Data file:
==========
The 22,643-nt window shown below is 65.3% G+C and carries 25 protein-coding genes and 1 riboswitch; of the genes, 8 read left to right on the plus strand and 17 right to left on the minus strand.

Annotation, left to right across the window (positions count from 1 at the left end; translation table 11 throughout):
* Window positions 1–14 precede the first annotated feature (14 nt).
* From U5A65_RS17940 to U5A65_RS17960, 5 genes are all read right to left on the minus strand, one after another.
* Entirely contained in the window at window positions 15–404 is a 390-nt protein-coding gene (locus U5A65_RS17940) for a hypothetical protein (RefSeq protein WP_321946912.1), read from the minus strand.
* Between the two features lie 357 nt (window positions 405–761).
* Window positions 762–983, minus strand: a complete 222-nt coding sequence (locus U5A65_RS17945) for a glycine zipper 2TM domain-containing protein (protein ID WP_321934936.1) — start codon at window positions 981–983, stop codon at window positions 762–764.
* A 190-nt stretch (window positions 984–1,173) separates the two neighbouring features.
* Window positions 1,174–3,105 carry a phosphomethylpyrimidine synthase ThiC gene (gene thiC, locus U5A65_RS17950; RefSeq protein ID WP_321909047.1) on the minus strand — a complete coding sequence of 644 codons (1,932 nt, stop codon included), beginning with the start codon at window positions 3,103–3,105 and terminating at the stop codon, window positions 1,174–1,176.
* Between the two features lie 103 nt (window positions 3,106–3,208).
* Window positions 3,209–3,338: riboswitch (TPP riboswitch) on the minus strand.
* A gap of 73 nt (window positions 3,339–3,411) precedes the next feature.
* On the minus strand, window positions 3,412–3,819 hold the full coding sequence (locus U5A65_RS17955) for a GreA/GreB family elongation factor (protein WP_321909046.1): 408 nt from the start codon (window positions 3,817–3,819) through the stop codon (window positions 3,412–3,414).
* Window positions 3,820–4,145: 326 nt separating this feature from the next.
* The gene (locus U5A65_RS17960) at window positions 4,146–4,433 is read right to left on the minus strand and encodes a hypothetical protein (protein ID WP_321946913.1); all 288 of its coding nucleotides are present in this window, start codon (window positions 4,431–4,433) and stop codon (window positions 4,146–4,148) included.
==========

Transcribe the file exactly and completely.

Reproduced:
The 22,643-nt window shown below is 65.3% G+C and carries 25 protein-coding genes and 1 riboswitch; of the genes, 8 read left to right on the plus strand and 17 right to left on the minus strand.

Annotation, left to right across the window (positions count from 1 at the left end; translation table 11 throughout):
* Window positions 1–14 precede the first annotated feature (14 nt).
* From U5A65_RS17940 to U5A65_RS17960, 5 genes are all read right to left on the minus strand, one after another.
* Entirely contained in the window at window positions 15–404 is a 390-nt protein-coding gene (locus U5A65_RS17940) for a hypothetical protein (RefSeq protein WP_321946912.1), read from the minus strand.
* Between the two features lie 357 nt (window positions 405–761).
* Window positions 762–983, minus strand: a complete 222-nt coding sequence (locus U5A65_RS17945) for a glycine zipper 2TM domain-containing protein (protein ID WP_321934936.1) — start codon at window positions 981–983, stop codon at window positions 762–764.
* A 190-nt stretch (window positions 984–1,173) separates the two neighbouring features.
* Window positions 1,174–3,105 carry a phosphomethylpyrimidine synthase ThiC gene (gene thiC, locus U5A65_RS17950; RefSeq protein ID WP_321909047.1) on the minus strand — a complete coding sequence of 644 codons (1,932 nt, stop codon included), beginning with the start codon at window positions 3,103–3,105 and terminating at the stop codon, window positions 1,174–1,176.
* Between the two features lie 103 nt (window positions 3,106–3,208).
* Window positions 3,209–3,338: riboswitch (TPP riboswitch) on the minus strand.
* A gap of 73 nt (window positions 3,339–3,411) precedes the next feature.
* On the minus strand, window positions 3,412–3,819 hold the full coding sequence (locus U5A65_RS17955) for a GreA/GreB family elongation factor (protein WP_321909046.1): 408 nt from the start codon (window positions 3,817–3,819) through the stop codon (window positions 3,412–3,414).
* Window positions 3,820–4,145: 326 nt separating this feature from the next.
* The gene (locus U5A65_RS17960) at window positions 4,146–4,433 is read right to left on the minus strand and encodes a hypothetical protein (protein ID WP_321946913.1); all 288 of its coding nucleotides are present in this window, start codon (window positions 4,431–4,433) and stop codon (window positions 4,146–4,148) included.